A successful business career followed by an extremely active post-business career in viticulture and supporting medical research and education in the Hunter has been recognised with Robert (Bob) Kennedy being awarded an AM in today's Queen's Birthday Honours.
Currently travelling overseas Mr Kennedy spoke to the Argus from London saying he was both proud and humbled by the award and wishing to acknowledge those who nominated him for such an honour.
He spoke first about his work with the Hunter Medical Research Institute (HMRI) where he was chair for six years from 2007-20013. He and his wife Terry are also benefactors supporting a grant in their names for infertility research.
"It was quite a joy to manage the HMRI and it was a place where we wanted to make everyone better tomorrow than they are today," he said.
"The AM is a reflection of the work by a great many people in the organisations I have been involved with over the years."
Mr Kennedy was also chair of the Hunter Medical Research Institute Foundation from 2006-2007. Since 2014 he has been a member of the Governing Council of the University of Newcastle (UON) and is currently chair of the University's Controlled and Associated Entities Committee.
An economics graduate from ANU 'from 1984 to 2004, Mr Kennedy provided leadership and strategic business expertise to some of the world's largest companies including 11 years as CEO of Masterfoods Australia, growing the company's annual turnover from $50 million to $225 million' according to his UON Councillor biography.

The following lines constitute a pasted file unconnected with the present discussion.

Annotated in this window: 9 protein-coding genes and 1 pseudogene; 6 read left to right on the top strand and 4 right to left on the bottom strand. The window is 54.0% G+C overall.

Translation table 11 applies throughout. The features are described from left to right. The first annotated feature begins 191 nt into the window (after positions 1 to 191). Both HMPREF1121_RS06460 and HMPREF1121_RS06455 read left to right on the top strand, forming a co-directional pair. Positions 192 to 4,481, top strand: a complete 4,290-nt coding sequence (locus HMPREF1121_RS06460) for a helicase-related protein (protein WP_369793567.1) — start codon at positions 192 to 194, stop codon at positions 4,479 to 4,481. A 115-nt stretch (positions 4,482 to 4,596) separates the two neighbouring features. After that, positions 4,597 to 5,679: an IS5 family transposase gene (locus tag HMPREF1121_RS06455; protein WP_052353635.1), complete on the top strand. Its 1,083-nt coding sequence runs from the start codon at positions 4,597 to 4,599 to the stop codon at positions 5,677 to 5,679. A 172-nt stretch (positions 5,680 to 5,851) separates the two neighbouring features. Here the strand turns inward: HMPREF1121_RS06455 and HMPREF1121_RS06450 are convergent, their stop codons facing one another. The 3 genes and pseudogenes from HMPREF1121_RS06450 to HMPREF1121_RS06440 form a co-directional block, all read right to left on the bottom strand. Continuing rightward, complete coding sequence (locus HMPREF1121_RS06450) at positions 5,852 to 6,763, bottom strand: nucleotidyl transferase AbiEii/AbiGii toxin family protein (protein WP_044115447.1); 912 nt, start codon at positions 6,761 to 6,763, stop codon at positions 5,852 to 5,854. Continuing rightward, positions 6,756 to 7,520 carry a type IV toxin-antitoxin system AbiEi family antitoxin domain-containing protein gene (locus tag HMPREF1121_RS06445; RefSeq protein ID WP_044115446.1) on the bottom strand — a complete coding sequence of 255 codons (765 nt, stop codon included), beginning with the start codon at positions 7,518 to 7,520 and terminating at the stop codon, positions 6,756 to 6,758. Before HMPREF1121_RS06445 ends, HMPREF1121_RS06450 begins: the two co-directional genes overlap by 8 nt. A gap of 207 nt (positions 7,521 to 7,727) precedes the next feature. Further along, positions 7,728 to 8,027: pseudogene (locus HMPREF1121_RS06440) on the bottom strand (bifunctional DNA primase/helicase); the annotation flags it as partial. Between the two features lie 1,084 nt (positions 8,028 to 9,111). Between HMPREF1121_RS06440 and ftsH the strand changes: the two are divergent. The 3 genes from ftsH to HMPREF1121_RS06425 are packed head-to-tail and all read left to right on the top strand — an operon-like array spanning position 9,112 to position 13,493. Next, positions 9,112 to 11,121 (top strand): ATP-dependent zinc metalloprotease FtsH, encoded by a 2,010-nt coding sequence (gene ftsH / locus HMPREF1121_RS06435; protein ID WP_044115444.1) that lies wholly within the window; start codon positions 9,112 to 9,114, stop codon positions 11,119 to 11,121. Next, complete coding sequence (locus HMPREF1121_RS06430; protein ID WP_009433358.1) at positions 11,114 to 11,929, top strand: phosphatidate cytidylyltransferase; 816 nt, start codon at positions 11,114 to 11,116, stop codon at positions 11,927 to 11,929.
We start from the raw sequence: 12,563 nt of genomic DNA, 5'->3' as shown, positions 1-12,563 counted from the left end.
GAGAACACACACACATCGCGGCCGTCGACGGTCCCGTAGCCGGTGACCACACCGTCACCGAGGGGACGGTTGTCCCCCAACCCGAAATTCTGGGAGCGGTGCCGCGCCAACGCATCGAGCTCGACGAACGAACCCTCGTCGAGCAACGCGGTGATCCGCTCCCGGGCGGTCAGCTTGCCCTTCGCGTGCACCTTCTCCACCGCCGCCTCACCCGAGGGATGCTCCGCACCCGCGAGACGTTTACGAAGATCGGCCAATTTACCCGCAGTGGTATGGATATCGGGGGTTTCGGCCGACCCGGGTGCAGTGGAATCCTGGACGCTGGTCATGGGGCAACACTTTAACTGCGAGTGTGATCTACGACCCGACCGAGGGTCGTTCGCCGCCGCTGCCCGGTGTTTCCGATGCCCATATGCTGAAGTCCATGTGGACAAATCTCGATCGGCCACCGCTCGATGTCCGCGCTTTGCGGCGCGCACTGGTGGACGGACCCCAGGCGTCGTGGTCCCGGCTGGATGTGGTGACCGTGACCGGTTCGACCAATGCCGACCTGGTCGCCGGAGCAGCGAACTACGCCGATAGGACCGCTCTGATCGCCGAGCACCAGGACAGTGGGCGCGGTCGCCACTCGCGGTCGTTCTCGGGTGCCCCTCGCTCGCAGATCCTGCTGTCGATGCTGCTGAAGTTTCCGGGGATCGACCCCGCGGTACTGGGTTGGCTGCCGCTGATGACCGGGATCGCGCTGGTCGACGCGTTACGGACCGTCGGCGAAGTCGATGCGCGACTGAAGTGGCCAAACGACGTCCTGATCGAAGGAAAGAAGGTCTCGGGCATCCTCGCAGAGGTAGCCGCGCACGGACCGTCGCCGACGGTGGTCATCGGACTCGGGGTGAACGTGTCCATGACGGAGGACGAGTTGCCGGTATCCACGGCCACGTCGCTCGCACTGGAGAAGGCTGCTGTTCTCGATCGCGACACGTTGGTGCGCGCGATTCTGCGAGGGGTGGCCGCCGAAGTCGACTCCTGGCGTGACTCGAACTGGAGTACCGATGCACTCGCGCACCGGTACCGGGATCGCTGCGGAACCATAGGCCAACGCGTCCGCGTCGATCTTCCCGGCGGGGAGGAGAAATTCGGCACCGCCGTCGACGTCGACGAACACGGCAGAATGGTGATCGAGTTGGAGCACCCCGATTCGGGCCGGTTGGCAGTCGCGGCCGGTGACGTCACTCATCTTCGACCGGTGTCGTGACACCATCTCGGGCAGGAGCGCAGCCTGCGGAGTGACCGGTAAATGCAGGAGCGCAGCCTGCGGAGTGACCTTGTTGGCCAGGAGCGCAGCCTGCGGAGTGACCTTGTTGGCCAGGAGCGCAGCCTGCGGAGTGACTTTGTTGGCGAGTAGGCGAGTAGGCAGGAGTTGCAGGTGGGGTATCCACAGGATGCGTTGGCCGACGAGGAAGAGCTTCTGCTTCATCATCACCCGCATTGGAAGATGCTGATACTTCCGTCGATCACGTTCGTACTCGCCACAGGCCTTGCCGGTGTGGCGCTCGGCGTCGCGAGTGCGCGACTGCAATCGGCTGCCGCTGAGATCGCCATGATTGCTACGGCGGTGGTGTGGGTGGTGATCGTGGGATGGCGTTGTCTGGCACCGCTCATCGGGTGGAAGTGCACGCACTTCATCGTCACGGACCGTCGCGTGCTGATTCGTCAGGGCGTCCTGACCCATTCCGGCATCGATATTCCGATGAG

He established his vineyard Beyond Broke at Fordwich in 1996 before retiring in 2004. Today he is chair of the Monarch Group that includes First Creek a contract wine making and bottling business in Pokolbin.
"Along with the Silkman family we are continuing to grow that business which last year bottled a million cases of wine,"he said.
He has also been an active member of both the Broke-Fordwich and Hunter Valley vineyard and tourism associations.
But it wasn't always clear sailing when it came to viticulture with the arrival of AGL in Broke and their plans to build 300 coal seam gas wells (CSG) in the district.
This lead to Mr Kennedy becoming a director of the Hunter Valley Protection Alliance which campaigned strongly against the CSG development arguing it would ruin the district and its associated grape and tourism industries.
Mr Kennedy said the establishment of protection areas around Broke saved the district from CSG and eventually led to AGL selling their properties and leaving the Broke in 2015.
Although mining continues to edge ever closer and in his case actually under his home in the vineyard.
But he spoke positively about his relations with mining giant Glencore who operated the underground mine Beltana that longwalled under the house in 2006.
"They were planning to come back in 2022 but that may not happen now," he said.
To handle the underground mining which resulted in subsidence of 1.8 metres his house was built on brick piers in a steel cradle and he said the house remained 'steady'.
He wanted to encourage more people to become involved in their community saying the more you put back the better your community will be.
"Being involved in our community has been wonderful and that commitment begun back when I worked with Mars because that company encouraged that aspect in our work," he said.